How to Set Up a Kanban Board in OmniFocus

Not every task goes from start to finish with a single check.

by Colter Reed
2:07 read (647 words)
by Colter Reed
2:07 read (647 words)

An OmniFocus task is either complete or it’s not complete. One of the two.

I really wish it supported an In-Progress state so I can identify actions that I’ve started but haven’t been able to finish yet. I like those bullets in my Full Focus Planner…

Some tasks need more than even a trinary state. Any given task may have multiple stages it needs to go through as it’s completed.

Let’s take an example from software engineering: fixing a bug. First, the engineer fixes the bug. Then it goes out for peer review. Once it’s reviewed, it can be pushed to production, where it’s verified.

Then, and only then, is it complete.

One way to represent this is as a project with multiple actions (or an action with subactions):

  • T234 — Deposits are deducted from the account balance (should be added to)
    • Fix T234
    • Code review for T234
    • Push T234 to Production
    • Verify T234 in Production

This will work, but it’s not elegant. It’s a little awkward.

Instead, let’s take a page from lean processes and add a kanban board to OmniFocus.

Tasks with Multiple Stages of Life

A kanban board is a tool for communicating status of a project. The lifetime of a task is represented by columns. As a task is worked on, it moves from column to column.

The first column represents the tasks that are currently available to be worked on. The final column is Done, allowing the team to see (and celebrate) their completed work instead of just having completed tasks disappear into the ether.

For our software engineering example, this would give us the following columns:

  • Stories
  • To Do
  • In progress
  • Testing
  • Done

It’s an elegant way of tracking the progress of tasks that go through multiple stages instead of a binary done/not-done.

To set up a kanban board in OmniFocus, first you need to create the tags. Let’s keep the tags organized by creating them as children of a single Kanban tag.

  • Kanban : Stories
  • Kanban : To Do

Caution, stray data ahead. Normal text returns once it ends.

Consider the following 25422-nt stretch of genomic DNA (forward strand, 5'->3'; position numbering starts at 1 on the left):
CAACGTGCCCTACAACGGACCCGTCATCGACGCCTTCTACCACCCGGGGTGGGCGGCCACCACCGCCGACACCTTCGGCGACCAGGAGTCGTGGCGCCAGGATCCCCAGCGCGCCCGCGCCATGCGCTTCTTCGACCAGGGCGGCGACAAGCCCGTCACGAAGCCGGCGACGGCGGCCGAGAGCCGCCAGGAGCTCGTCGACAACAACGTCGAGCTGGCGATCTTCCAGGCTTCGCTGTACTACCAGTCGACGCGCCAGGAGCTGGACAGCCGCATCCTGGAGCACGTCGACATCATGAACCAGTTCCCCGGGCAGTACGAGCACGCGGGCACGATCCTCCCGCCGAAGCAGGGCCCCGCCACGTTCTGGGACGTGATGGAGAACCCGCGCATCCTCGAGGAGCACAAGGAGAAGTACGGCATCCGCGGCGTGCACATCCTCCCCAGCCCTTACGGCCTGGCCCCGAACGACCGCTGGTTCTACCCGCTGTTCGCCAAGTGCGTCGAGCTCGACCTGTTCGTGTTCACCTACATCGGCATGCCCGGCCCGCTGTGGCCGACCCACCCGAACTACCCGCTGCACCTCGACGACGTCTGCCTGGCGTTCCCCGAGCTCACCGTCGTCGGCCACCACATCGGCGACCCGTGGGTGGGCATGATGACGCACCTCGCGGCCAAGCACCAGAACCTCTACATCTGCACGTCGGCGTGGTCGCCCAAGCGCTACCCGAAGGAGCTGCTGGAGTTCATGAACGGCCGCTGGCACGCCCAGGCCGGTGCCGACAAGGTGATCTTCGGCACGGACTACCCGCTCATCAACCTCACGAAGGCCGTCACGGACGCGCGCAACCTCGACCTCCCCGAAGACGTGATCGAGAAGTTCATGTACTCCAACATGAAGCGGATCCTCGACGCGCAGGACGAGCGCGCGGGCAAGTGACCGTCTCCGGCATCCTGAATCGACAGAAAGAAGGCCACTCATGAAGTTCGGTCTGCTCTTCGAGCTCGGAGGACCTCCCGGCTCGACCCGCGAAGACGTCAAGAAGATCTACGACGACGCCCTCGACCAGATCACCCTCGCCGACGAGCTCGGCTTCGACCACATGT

• Kanban : In progress
  • Kanban : Testing
  • Kanban : Done

Create the perspective

If you view Tags and select the Kanban tag, you’re 90% of the way there. If you could focus on a selected tag, that would probably be enough right there.

I’d recommend creating a custom perspective for your kanban board.

  • You want one filter rule: Tagged with any of: Kanban. If a task has a Kanban tag, it will show up on the board. Completed tasks will still show up (under the Done section) until you remove the tag.
  • Group and sort Individual Actions. Kanban is about tracking specific tasks, so we don’t care about the project at this point.
  • Group by Tag (not Tag (Combined)). You only want the Kanban tag to be considered.
  • Sort actions by Tag Order. This lets you arrange the tasks exactly how you want them on the kanban board.

Now if only it could make everything look like little sticky notes in columns… ?

Track your Work

When you want to track a task on the kanban board, give it one of the Kanban tags. It’s as simple as that.

As a task progresses, update its Kanban tag. This will usually be the next tag. If OmniFocus would let you designate child tags as being mutually exclusive, this would be trivial. As it currently stands, you’ll need to remove the old tag after you add the new one. (If you remove the old tag first, the task will disappear from the perspective.)

Don’t mark actions complete until they are done—they’ve made it all the way to the end of the pipeline. If you’re using a distinct Done tag, move the task to Done the same time you complete it.

This is probably overkill to get a not-started/started/completed trinary state. But if you have a structured process, why not let OmniFocus reflect the way you work?

Because OmniFocus lets you add multiple tags to a task, you can use Kanban tags with any other tagging system you’re currently using, like temporal tags, context tags, or resource tags.

Question: How do you track tasks you’ve started but not completed? Share your thoughts in the comments, on Twitter, LinkedIn, or Facebook.